MRKH type II is a case of syndrome which is associated with other physical abnormalities. It is often called Mullerian duct aplasia, MURCS association, Renal dysplasia and cervical somite anomalies. The most concomitant abnormality of type II MRKH is the wrong development of kidneys (renal dysplasia), malformations in the skeleton, in most cases vertebral. Among other defects are hearing difficulties and heart defects. It is found in 24% of women with MRKH. Often, women with type II MRKH syndrome have only one kidney (unilateral renal agenesis) or defects of both (renal dysplasia), a wrong position of the kidneys in the body (renal ectopia).
These abnormalities can lead to kidney stones, high sensitivity to urinary tract infections and anomalous urine accumulation in the kidneys because of its obstruction (hydronephrosis). Also, many women with type II MRKH have problems with the skeleton .These bone malformations may lead to dysplasia which can result in some vertebrae to be missing or fused in the neck. It can make the neck shorter and limit its motions. Besides, women can face with the side spine curvature, scoliosis and increase of the shoulder blade (scapula). In this type of syndrome one may also experience defects with face and head. For example, a girl can have a very small jaw (micrognathia), cleft lip and palate. Also, a number of patients may have an undeveloped one part of the face which can lead to face asymmetry. Other women face with the loss of hearing, because of some abnormalities in the middle ear. There are some rare cases when women with type II Syndrome have other abnormalities such as hands, arms and heart defects. These malformations include the absence of one or several fingers or even toes (ectrodactyly).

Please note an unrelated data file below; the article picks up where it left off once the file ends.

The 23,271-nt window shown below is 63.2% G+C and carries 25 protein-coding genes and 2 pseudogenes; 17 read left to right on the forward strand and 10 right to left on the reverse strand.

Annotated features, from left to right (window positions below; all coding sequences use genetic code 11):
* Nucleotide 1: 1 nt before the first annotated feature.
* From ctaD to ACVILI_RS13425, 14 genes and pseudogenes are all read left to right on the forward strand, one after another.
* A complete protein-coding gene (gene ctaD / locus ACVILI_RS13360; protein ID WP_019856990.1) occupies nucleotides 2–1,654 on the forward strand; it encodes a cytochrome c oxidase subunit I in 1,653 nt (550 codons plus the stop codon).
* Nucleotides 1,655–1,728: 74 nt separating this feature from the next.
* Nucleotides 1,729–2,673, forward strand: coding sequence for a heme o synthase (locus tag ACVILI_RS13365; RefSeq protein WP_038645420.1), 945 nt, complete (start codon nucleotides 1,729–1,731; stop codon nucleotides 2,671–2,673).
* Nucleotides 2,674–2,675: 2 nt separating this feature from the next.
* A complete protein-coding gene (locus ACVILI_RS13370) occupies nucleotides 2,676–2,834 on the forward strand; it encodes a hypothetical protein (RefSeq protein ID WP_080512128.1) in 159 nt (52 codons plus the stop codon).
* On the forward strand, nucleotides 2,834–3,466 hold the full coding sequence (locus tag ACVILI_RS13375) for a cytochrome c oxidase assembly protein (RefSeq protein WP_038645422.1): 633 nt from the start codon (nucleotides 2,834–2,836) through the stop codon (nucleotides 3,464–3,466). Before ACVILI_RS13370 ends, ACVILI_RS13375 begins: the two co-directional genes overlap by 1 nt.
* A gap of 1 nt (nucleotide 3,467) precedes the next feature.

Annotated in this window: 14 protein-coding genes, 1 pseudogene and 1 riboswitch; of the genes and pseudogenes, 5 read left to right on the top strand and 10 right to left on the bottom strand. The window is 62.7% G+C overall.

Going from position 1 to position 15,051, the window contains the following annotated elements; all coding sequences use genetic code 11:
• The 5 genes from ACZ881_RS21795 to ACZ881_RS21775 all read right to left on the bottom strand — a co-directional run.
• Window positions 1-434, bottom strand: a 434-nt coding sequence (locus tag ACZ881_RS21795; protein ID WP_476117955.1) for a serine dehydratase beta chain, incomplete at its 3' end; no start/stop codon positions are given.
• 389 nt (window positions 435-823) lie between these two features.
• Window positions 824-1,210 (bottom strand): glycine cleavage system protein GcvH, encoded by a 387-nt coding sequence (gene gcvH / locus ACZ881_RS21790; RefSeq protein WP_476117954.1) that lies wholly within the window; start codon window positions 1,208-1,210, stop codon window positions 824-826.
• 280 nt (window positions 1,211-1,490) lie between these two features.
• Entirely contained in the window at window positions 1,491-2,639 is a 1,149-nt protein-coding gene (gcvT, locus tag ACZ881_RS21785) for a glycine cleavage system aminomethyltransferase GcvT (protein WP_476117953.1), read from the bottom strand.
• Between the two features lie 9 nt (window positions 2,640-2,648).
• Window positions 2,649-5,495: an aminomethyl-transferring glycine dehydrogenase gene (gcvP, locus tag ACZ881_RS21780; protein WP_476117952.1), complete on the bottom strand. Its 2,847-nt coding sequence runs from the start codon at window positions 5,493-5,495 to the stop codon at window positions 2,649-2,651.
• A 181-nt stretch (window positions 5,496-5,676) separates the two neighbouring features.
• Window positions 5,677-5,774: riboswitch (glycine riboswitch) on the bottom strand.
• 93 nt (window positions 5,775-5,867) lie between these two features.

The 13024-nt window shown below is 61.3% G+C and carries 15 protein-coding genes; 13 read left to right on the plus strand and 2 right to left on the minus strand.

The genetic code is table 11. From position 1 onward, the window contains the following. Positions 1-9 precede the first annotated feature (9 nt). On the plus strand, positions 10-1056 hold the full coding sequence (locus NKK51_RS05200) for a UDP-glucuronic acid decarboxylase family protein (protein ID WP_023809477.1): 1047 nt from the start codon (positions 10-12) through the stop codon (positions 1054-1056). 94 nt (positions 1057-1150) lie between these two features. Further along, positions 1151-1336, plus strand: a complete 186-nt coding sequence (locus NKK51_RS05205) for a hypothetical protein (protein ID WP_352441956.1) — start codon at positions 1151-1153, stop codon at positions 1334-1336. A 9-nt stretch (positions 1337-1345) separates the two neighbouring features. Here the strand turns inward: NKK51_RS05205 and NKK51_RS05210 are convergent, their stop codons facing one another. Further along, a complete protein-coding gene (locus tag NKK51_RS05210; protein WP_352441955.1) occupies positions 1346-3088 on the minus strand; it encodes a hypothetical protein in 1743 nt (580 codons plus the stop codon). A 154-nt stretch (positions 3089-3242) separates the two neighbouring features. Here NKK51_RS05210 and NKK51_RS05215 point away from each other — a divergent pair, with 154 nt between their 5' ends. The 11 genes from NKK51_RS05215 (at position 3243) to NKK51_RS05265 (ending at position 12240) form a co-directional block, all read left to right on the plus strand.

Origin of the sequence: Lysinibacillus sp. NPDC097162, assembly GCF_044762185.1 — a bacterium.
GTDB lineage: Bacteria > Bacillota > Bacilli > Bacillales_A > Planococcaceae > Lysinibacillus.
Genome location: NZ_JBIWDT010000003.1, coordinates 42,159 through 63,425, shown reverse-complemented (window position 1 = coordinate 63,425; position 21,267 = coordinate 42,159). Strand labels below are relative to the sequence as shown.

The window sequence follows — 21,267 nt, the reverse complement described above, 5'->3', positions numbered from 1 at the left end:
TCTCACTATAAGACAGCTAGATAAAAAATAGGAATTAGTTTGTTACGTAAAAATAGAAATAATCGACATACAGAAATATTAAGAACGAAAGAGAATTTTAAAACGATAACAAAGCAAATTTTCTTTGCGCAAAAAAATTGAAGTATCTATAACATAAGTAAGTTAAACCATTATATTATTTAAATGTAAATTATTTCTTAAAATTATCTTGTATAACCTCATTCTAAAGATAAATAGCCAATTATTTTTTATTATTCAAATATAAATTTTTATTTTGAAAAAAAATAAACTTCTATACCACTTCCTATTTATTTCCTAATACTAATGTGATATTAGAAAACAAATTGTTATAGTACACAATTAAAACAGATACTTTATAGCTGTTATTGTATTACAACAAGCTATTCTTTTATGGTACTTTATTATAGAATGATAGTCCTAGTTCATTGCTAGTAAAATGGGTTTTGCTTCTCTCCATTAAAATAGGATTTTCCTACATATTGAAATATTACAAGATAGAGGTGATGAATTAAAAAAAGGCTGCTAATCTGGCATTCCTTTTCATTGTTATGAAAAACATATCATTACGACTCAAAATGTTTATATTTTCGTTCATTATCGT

MURCS accosiation means (MU)llerian, (R)enal, (C)ervicothoracic (S)omite abnormalities. This disorder affects the reproductive and urinary system. Women with such a condition have an absent or abnormally shaped uterus. In some cases the vagina, fallopian tubes, kidneys are affected. This diagnosis can be present at birth but revealed during the period of puberty, when the periods don’t start.